Tutorials & How-To Guides
Explore our range of video support tutorials on how to use a range of Sachtler products - including set-up guides, general maintenance overviews and tips & tricks on how to make the most out of your equipment.
The flowtech tripod is extremely versatile and sturdy, allowing it to be used in sand, salt water and other harsh environments.
However, after it is used in these conditions - it is important to clean the system to ensure maximum life and to keep it in optimal working order. If you do not, this may stop the legs from moving freely.
To clean your flowtech tripod:
- Fill a bucket full of warm water about 30cm/12inch deep.
- Deploy one of the tripod legs and lock it.
- Place the leg into the water and release the brake.
- Keep extending and lowering the leg, repeating the process until you are happy the leg is moving freely and that you have removed as much debris as possible.
- Extend the leg to the full length and shake off any excess water, making sure to dry thoroughly with a clean towel or cloth.
- Repeat with the other legs as necessary.
Setting up your camera correctly on your fluid head is the foundation for any great piece of content.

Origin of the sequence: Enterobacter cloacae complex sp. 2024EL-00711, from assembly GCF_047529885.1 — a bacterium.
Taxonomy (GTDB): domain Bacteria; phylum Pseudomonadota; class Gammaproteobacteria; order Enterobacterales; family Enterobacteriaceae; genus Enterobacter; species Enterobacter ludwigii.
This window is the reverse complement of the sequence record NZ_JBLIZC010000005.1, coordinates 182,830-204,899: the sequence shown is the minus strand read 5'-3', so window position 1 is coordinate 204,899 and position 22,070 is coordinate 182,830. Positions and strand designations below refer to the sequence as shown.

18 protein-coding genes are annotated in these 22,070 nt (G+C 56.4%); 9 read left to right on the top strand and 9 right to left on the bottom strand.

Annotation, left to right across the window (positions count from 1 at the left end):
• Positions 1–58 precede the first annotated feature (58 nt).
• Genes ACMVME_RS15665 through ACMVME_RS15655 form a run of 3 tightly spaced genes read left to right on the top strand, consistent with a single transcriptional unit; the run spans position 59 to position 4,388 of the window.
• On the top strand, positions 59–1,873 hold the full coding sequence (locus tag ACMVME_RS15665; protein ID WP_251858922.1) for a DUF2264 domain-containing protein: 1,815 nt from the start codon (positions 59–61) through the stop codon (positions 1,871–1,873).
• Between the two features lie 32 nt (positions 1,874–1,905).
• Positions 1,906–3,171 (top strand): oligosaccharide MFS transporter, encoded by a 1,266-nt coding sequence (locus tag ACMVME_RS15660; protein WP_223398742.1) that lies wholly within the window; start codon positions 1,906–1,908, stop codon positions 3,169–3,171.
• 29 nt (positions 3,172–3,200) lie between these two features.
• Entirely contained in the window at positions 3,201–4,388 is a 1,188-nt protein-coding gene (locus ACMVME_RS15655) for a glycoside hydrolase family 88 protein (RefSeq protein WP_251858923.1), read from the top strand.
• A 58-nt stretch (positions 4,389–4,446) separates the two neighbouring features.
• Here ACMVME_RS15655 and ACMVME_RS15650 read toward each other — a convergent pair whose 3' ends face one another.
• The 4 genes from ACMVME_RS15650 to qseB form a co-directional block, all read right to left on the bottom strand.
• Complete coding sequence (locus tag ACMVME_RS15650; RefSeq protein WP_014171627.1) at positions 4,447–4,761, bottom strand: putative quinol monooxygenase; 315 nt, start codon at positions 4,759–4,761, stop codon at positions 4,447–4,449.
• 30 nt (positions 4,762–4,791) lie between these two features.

One of the key steps of the setup process includes ensuring your fluid head is counterbalanced - allowing the camera to stay in place without falling forward or backwards.
To counterbalance your fluid head:
- Attach your camera plate to the camera and proceed to level your fluid head.
- Set your pan and tilt drag to zero and lock them off. You should also set the counterbalance to the lowest level.
- As you lift the camera onto the head get a rough idea of where the balance point is and place this inline with the center of the fluid head.
- Carefully undo the tilt lock and check if your camera balances in place. If not; slide the plate either backwards or forwards and try again until you have found the center point of the camera.
- Once the camera is pretty much balanced, adjust the counter balance so the camera will stay in place no matter how far you tilt. To do this start with the counterbalance knobs set to the mid-range setting.
- Tilt the head completely 30 degrees in both directions and release it - if it stays in place when released then it is correctly balanced. Otherwise if the camera moves upwards, the counterbalance is set too high and should be lowered. If the camera moves downwards, then the counterbalance is set too low and should be raised.
- If the camera stays in position in one direction, but there is a bit of movement in the other. This just means the camera may not be balanced centrally. This should be adjusted by sliding the camera plate backwards and forwards until the camera stays in position in both directions.
- Depending on your situation and needs the drag should be set accordingly. If you need to pan faster then set the drag to zero. If you need a slow or steady plan or tilt set the drag higher.